Kim Rosell isn’t quite sure how long she has been a volunteer with the American Red Cross but its over 40 years. In that time she’s held many different positions and titles from instructor, caseworker, fundraiser and more working across disaster services, preparedness, helping manage mental health services, administrative, sheltering and everything inbetween. She says one of the best things a volunteer can be is flexible.
“As a volunteer you have to be prepared for all the jobs, and when you go out and you have to be flexible,” Kim said.
Lately Kim has been most active with DST, Disaster Services Technology, making sure other volunteers have the connectivity and resources needed even during the chaos of a disaster.
But her interest in volunteering started as a child as she watched her mother, a physician, encourage people to donate blood and volunteering at blood drives. She was very interested in helping with disaster response and got involved with the Red Cross even though she was just a teenager. She started taking Red Cross classes- as many as she could- and got prepared for her first deployment. When she was finally old enough, she deployed to Puerto Rico as a Red Cross volunteer for Hurricane Hugo.
It’s become a family affair for her, as both her husband and son are also Red Cross volunteers. It’s been something consistent in her life though she has moved around and held various jobs, she’s maintained a connection to the Red Cross.
Originally born in Vietnam, Kim left as a child to come to the United States. She says she is very fortunate her family had the ability to leave and is grateful for that. In Illinois, she lived in several places including Bloomington, Chicago, the Champaign area and now Park Ridge, IL. After retiring from a career as an IT manager and being fluent in Mandarin, Cantonese and Vietnamese, Kim now works for United Airlines as a translator- and has stayed on as a volunteer through nearly all of it.
“I’m very proud of my life, I was able to accomplish a lot when I was young so now I can do the fun things,” she said.
Fun, but be flexible she emphasized. She recalls another time during her deployment for Hurricane Katrina when she originally was assigned to the Response Technology Team, but since she had so many other qualifications ended up helping with family service work within a mega shelter.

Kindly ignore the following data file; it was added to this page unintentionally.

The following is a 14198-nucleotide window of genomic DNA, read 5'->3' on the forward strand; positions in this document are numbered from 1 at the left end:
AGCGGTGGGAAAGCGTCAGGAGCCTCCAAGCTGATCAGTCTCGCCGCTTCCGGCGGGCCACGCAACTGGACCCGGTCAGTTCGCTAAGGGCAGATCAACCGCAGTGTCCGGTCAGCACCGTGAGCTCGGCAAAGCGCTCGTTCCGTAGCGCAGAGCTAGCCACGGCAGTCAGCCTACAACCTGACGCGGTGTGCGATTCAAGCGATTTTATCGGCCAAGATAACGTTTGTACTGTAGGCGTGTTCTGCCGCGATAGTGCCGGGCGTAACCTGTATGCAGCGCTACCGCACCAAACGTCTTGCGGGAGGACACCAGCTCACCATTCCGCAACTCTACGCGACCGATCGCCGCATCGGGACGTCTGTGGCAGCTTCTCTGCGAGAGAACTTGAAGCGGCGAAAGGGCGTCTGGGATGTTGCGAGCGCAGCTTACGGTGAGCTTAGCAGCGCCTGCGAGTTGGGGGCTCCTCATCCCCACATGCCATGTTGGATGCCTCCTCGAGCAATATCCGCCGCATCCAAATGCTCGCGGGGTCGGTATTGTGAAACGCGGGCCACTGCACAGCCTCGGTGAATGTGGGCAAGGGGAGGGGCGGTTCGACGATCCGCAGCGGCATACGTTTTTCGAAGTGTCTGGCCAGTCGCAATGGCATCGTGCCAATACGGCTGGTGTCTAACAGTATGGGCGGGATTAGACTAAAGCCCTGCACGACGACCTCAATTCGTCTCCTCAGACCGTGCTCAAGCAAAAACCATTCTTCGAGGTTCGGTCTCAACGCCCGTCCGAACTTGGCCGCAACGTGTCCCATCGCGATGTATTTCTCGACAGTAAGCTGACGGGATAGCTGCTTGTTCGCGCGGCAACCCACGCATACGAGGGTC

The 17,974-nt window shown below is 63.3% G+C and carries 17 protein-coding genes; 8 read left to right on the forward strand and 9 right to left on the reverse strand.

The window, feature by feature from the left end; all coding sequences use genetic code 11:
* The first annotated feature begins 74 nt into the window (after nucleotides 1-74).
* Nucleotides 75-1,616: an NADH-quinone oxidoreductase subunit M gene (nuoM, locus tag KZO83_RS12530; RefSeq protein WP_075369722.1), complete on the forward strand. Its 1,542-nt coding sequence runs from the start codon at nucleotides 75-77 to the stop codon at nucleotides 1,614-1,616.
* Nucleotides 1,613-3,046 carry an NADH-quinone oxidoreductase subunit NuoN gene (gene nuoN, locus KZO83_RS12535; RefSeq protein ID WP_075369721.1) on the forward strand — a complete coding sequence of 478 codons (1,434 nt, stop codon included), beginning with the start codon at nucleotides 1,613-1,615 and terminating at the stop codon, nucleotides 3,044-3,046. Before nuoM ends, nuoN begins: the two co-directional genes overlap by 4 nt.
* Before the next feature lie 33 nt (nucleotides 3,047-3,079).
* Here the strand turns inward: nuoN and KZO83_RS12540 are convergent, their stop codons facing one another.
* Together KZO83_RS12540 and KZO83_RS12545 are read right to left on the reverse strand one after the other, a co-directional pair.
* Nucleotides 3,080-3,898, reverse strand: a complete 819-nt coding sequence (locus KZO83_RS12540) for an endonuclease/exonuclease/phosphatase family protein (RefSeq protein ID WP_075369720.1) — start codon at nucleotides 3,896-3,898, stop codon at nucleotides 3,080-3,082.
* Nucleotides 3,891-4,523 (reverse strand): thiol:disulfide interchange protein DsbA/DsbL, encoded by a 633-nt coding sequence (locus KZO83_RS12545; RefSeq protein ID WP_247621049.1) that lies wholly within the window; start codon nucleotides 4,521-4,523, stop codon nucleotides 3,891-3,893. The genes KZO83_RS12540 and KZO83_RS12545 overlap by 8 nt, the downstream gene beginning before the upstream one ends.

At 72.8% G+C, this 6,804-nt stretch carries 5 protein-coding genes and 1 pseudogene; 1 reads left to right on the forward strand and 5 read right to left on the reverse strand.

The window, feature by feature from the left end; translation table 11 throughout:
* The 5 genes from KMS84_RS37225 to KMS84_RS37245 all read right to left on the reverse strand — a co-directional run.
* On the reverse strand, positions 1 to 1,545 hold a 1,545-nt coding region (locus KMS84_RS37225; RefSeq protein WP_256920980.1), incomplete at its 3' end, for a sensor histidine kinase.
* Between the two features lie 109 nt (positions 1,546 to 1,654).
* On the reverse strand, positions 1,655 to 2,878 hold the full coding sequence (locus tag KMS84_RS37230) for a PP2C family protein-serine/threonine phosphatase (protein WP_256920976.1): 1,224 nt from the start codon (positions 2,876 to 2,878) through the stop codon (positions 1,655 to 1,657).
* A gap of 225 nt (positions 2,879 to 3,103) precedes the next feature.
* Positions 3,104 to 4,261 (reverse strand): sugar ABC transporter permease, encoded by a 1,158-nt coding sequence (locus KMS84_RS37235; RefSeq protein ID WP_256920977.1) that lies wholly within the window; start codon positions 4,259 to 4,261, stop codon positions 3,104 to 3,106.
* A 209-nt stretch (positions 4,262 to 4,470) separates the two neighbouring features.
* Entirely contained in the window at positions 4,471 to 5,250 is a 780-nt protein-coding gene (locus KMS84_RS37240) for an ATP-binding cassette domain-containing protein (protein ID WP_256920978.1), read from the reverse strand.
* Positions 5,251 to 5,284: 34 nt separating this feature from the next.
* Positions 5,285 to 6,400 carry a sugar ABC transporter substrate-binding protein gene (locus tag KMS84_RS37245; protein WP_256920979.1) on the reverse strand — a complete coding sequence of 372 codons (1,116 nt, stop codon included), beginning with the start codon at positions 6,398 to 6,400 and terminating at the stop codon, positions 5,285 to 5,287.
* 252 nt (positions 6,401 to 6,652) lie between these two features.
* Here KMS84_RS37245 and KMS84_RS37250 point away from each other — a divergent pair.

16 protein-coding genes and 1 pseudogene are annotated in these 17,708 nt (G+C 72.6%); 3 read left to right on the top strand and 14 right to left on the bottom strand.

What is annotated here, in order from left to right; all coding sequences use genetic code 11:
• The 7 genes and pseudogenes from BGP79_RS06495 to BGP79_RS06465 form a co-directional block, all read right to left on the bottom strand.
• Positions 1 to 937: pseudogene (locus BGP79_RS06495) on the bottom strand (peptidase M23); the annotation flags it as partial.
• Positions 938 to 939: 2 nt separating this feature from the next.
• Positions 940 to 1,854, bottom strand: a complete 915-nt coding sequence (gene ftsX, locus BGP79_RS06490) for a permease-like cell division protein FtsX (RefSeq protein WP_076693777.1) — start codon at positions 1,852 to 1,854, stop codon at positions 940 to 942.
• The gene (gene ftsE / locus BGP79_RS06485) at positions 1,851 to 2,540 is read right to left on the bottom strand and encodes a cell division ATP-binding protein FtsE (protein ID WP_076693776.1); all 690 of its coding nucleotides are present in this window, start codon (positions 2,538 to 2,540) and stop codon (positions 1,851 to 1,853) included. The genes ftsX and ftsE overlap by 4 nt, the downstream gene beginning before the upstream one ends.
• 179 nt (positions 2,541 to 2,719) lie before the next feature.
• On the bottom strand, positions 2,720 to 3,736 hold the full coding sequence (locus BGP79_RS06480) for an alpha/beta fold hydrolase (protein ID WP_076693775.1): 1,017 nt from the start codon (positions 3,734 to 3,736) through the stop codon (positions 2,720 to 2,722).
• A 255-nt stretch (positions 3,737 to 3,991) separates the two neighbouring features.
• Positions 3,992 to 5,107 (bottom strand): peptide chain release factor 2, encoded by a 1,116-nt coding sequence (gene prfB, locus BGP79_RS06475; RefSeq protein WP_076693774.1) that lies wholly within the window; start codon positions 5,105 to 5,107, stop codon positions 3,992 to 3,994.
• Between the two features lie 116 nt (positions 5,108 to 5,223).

She says it doesn’t matter what job she’s doing as long as she’s helping people.
“I always tell people the force of human nature is stronger than the force of mother nature,” she said.
“Whatever mother nature wrecks on her way, as volunteers we put it back together for people so I always feel like being a volunteer is a selfish thing because you get this personal satisfaction but if your neighbors in need, you need to be there to help them.”
During Asian American/Pacific Islander Heritage Month, Kim says she reflects on being part of the Red Cross workforce and how different perspectives from different people can only help us better serve the people we help.
“I think its great that we have diversity of people because our country is a melting pot and our clients are from all walks of life so the more that we have input in I think we can serve our clients better,” she said.
She’s also a photographer in her spare time, and has taken photos for the Red Cross as well. Any skill she has, she looks to use it to help others.
“Its an obligation in society that we have to take care of one another,” she said.
Thank you for volunteering, Kim.
Join volunteers like her at the American Red Cross: www.redcross.org/volunteer
Written by Illinois Communications Manager Holly Baker